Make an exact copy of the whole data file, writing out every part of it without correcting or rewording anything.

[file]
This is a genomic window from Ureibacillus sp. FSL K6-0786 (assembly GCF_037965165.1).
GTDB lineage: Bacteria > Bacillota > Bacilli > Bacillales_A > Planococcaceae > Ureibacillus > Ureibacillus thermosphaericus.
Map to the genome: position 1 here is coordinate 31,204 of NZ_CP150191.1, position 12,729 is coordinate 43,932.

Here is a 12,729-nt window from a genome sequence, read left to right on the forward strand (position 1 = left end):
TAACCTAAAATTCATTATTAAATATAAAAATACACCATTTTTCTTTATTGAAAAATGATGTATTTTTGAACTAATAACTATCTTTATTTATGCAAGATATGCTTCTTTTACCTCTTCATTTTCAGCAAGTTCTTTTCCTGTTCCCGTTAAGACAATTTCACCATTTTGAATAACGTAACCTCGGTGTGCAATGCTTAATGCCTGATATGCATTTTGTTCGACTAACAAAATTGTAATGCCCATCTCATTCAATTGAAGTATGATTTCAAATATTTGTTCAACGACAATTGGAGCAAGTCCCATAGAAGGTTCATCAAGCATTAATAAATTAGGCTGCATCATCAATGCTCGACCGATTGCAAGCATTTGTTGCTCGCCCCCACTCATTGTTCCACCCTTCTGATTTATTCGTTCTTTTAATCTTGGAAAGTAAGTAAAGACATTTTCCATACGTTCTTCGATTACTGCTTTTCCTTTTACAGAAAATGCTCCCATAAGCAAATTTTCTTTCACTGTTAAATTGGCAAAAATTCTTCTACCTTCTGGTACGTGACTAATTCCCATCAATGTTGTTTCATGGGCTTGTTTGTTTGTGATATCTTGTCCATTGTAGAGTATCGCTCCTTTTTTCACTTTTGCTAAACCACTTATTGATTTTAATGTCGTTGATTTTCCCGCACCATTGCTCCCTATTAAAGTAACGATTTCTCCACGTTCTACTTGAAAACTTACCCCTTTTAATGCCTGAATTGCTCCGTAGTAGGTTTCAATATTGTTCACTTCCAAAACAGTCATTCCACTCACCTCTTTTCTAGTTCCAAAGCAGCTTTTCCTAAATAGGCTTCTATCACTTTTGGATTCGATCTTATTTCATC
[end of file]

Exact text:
This is a genomic window from Ureibacillus sp. FSL K6-0786 (assembly GCF_037965165.1).
GTDB lineage: Bacteria > Bacillota > Bacilli > Bacillales_A > Planococcaceae > Ureibacillus > Ureibacillus thermosphaericus.
Map to the genome: position 1 here is coordinate 31,204 of NZ_CP150191.1, position 12,729 is coordinate 43,932.

Here is a 12,729-nt window from a genome sequence, read left to right on the forward strand (position 1 = left end):
TAACCTAAAATTCATTATTAAATATAAAAATACACCATTTTTCTTTATTGAAAAATGATGTATTTTTGAACTAATAACTATCTTTATTTATGCAAGATATGCTTCTTTTACCTCTTCATTTTCAGCAAGTTCTTTTCCTGTTCCCGTTAAGACAATTTCACCATTTTGAATAACGTAACCTCGGTGTGCAATGCTTAATGCCTGATATGCATTTTGTTCGACTAACAAAATTGTAATGCCCATCTCATTCAATTGAAGTATGATTTCAAATATTTGTTCAACGACAATTGGAGCAAGTCCCATAGAAGGTTCATCAAGCATTAATAAATTAGGCTGCATCATCAATGCTCGACCGATTGCAAGCATTTGTTGCTCGCCCCCACTCATTGTTCCACCCTTCTGATTTATTCGTTCTTTTAATCTTGGAAAGTAAGTAAAGACATTTTCCATACGTTCTTCGATTACTGCTTTTCCTTTTACAGAAAATGCTCCCATAAGCAAATTTTCTTTCACTGTTAAATTGGCAAAAATTCTTCTACCTTCTGGTACGTGACTAATTCCCATCAATGTTGTTTCATGGGCTTGTTTGTTTGTGATATCTTGTCCATTGTAGAGTATCGCTCCTTTTTTCACTTTTGCTAAACCACTTATTGATTTTAATGTCGTTGATTTTCCCGCACCATTGCTCCCTATTAAAGTAACGATTTCTCCACGTTCTACTTGAAAACTTACCCCTTTTAATGCCTGAATTGCTCCGTAGTAGGTTTCAATATTGTTCACTTCCAAAACAGTCATTCCACTCACCTCTTTTCTAGTTCCAAAGCAGCTTTTCCTAAATAGGCTTCTATCACTTTTGGATTCGATCTTATTTCATC